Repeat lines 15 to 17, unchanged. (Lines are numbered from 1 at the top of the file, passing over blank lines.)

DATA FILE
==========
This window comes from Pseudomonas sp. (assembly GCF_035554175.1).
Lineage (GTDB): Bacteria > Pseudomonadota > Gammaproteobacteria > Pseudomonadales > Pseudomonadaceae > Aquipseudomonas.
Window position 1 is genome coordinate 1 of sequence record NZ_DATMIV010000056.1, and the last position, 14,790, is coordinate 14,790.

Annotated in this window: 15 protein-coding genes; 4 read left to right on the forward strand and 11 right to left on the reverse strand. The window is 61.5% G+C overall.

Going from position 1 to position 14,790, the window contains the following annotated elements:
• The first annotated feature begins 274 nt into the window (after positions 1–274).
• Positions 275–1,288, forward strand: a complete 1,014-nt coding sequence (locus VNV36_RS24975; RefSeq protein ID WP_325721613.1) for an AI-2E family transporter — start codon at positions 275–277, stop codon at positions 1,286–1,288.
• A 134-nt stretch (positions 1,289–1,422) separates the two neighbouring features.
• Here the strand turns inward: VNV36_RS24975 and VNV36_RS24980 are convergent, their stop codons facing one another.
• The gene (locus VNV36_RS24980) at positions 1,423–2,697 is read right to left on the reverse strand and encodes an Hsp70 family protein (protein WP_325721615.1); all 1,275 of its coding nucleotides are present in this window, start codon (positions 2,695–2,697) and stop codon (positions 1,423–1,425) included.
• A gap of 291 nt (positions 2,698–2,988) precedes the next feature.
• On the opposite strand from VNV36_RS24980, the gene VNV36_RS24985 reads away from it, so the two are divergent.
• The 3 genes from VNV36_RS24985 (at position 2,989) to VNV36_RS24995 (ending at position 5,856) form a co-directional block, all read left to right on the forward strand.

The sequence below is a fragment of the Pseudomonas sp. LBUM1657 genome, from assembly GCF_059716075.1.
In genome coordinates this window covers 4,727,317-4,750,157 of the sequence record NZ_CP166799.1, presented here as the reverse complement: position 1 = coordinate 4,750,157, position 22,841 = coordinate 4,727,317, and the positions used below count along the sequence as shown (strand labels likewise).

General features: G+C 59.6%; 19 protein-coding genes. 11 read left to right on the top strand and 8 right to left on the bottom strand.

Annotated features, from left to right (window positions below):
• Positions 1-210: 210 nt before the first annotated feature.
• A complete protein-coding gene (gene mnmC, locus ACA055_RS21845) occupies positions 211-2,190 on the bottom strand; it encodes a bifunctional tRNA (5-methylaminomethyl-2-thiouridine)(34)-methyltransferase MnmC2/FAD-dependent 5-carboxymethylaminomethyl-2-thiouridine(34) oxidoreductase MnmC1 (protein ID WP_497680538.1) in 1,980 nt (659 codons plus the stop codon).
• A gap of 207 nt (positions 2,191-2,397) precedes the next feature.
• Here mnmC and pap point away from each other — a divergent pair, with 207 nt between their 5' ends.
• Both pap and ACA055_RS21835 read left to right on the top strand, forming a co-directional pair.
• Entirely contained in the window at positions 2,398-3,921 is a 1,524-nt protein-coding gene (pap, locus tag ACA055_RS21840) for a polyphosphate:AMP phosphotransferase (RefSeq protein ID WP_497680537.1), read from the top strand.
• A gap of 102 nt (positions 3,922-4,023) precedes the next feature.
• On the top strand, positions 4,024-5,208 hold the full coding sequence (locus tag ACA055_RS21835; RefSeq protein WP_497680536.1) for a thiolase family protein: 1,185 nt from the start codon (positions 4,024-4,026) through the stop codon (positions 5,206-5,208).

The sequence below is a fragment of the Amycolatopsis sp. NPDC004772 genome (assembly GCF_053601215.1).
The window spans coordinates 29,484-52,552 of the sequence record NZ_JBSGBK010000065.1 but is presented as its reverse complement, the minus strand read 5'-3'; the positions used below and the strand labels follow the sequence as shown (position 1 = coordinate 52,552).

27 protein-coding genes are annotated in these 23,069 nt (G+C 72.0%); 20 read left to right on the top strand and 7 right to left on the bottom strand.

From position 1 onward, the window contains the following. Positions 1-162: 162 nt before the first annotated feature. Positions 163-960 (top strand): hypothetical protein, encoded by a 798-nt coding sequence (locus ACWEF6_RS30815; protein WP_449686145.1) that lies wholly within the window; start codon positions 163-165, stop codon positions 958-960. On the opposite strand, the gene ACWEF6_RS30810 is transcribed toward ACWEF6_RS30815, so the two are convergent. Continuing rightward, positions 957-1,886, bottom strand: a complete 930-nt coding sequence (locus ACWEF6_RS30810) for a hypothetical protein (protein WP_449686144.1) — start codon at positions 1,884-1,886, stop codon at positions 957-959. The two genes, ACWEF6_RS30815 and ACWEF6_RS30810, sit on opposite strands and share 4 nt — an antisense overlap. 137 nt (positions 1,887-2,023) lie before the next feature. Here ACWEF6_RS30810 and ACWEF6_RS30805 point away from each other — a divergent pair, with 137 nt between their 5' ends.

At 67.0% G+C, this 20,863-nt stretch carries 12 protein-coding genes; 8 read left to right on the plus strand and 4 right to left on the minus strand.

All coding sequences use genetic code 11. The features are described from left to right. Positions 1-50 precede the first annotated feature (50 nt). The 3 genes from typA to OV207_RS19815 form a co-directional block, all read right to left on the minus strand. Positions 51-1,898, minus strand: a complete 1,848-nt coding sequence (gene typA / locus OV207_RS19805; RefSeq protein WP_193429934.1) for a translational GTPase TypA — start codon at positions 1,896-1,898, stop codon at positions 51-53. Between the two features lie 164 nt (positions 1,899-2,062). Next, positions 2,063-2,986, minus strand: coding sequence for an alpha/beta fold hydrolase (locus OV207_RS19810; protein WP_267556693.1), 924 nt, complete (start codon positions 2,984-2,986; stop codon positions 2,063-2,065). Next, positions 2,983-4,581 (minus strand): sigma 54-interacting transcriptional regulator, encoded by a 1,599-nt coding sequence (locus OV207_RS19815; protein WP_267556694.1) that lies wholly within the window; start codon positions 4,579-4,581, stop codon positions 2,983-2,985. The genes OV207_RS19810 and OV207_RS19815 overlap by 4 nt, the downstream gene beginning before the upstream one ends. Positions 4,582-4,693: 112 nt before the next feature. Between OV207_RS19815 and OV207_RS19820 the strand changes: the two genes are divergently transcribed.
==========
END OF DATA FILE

In genome coordinates this window covers 4,727,317-4,750,157 of the sequence record NZ_CP166799.1, presented here as the reverse complement: position 1 = coordinate 4,750,157, position 22,841 = coordinate 4,727,317, and the positions used below count along the sequence as shown (strand labels likewise).

General features: G+C 59.6%; 19 protein-coding genes. 11 read left to right on the top strand and 8 right to left on the bottom strand.

Annotated features, from left to right (window positions below):